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  3. Thanks for this one, Tracy. Every favorite ingredient I have -- honey, lemons and ginger. OK, not the cinnamon stick. I wonder where I can buy a few cinnamon sticks. I'm interested in Elizabeth's honey because I always buy raw honey but I wouldn't mind springing for one of those cute little squeezy bears to give this one a try. So far, I've avoided the flu but continually fight the winter sinus so this sounds comforting and delicious. I'd have to make and taste it first but I could also see it as part of a honey/lemon glaze/ginger for a teacake if it didn't make it too sticky -- or maybe mix with the sugar for a honey lemon frosting... now I'm extra curious and edging into experimentation mode!

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  4. Love where you're going with this hiney idea, Jeanie... and save me a piece of the tea cake! ;) Infuses honey can be used for so much, and funnplaying around with flavors. This combo works well for cold/flu, but it tastes sooo good and could be used for more. I used a fluid acacia honey, which what I've usually used for infused honey. I've seen recipes for raw honey, but not used it as it's not something on my supermarket shelf. I want to explore this honey thing more!

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  5. This has peaked my interest as I tend to fall victim to colds easily. I am not sure what you mean by fluid honey. We have our own bees and our honey is pourable but still kind of thick. Would this work? I hate to ruin good honey, lol, if it is not going to work.

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  6. You've got the right stuff, Judy! If the honey is pourable, that's great-it just makes it easier yo put the recipe together and use. Any honey that can drizzle, pour or flow at all will work. The honey I used is quite runny. But WOW you have your own bees! That is something I would like to try...maybe I nee to add that to our wish list. :) Hope if you give this recipe a try, it will help...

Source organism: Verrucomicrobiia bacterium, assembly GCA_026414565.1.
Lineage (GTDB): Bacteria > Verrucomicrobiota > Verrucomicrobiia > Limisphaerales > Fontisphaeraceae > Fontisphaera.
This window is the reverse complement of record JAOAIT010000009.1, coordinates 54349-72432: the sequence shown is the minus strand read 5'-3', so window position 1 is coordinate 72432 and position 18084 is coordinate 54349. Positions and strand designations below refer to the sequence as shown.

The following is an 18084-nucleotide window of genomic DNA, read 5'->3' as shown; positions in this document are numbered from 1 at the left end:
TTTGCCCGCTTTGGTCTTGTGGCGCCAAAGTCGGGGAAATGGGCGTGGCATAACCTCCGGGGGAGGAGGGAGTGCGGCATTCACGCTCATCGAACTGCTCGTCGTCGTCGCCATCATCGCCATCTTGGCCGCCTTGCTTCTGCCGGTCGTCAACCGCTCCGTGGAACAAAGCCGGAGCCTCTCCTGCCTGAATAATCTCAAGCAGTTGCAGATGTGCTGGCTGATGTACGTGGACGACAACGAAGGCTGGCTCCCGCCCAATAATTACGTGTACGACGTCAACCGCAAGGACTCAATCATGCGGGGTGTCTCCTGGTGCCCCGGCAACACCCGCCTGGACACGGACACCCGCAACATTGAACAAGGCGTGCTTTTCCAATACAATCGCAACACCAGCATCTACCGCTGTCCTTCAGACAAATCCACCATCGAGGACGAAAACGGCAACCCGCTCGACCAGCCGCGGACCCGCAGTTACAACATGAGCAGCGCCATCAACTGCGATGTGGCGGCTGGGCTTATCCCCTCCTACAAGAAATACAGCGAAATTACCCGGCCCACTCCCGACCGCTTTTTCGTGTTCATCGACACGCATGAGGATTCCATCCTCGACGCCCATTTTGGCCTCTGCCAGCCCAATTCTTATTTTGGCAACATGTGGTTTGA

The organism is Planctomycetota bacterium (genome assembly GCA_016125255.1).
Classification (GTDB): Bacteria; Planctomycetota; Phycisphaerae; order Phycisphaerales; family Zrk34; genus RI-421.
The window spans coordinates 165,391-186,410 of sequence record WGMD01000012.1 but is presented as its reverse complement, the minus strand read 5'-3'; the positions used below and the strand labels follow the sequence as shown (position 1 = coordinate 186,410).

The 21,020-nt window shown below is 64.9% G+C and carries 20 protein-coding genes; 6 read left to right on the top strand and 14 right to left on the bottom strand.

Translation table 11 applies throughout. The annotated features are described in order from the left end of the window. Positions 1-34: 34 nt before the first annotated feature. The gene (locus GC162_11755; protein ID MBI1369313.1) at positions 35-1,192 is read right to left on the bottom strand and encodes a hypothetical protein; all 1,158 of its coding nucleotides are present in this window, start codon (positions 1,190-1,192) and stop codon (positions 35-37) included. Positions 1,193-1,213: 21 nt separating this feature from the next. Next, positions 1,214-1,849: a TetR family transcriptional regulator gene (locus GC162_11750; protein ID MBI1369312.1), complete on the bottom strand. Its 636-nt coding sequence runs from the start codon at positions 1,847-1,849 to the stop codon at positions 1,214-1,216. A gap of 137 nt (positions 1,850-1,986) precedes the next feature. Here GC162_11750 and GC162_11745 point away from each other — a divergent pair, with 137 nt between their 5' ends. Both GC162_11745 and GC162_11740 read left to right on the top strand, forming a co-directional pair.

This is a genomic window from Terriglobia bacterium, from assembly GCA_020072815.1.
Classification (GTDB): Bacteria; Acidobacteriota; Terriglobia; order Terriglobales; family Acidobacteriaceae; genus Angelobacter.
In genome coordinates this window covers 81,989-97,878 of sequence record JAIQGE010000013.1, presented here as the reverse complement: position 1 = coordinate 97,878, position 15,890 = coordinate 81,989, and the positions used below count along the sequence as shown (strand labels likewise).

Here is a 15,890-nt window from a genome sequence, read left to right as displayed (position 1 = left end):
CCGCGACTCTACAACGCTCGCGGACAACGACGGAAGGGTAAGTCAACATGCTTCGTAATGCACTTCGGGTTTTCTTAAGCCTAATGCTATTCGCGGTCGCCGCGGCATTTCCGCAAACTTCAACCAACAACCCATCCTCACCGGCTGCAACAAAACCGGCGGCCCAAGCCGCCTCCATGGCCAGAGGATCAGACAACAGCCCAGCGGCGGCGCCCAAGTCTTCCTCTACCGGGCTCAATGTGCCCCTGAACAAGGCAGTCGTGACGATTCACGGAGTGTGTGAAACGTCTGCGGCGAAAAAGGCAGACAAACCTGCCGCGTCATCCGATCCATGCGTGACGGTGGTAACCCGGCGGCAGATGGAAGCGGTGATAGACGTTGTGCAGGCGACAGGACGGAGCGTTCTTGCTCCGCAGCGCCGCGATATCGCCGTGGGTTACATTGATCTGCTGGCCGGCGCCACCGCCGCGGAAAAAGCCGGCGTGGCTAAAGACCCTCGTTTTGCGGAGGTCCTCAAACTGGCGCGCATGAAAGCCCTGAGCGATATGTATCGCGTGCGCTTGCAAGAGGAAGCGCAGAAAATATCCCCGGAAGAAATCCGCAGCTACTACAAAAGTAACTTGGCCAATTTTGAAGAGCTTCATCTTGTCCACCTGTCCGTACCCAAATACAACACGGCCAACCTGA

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  7. As always I love reading your posts and getting your recipes for healing. I wish I would have had some of this on hand for our recent flu seige. Thanks for sharing and I will make some of this one.
    Thanks for your sweet comments on the loss of our Prophet. I love you sweet sister in Christ.
    Sending warm thoughts and hugs your way!

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    1. Never too late to make a batch of this good honey, LeAnn ;) Thinking of you... ((HUGS))

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  8. this is fabulous! thank you darling girl of the north.
    it makes me feel happy even just looking at that beauty of natural goodness!
    I will definitely be doing this. xo♥

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    1. This stuff certainly is a delight to look at, as well as partake. :)))

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  9. thanks for this recipe! My Sister just sent me a box of lemons from the garden, so perfect timing to do this.

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    1. Ooo... your sister has lemons in her garden, Juana! What a wonderful treat that must be?!

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  10. Honey has many medicinal benefits in them. Thanks for the medicinal recipe:)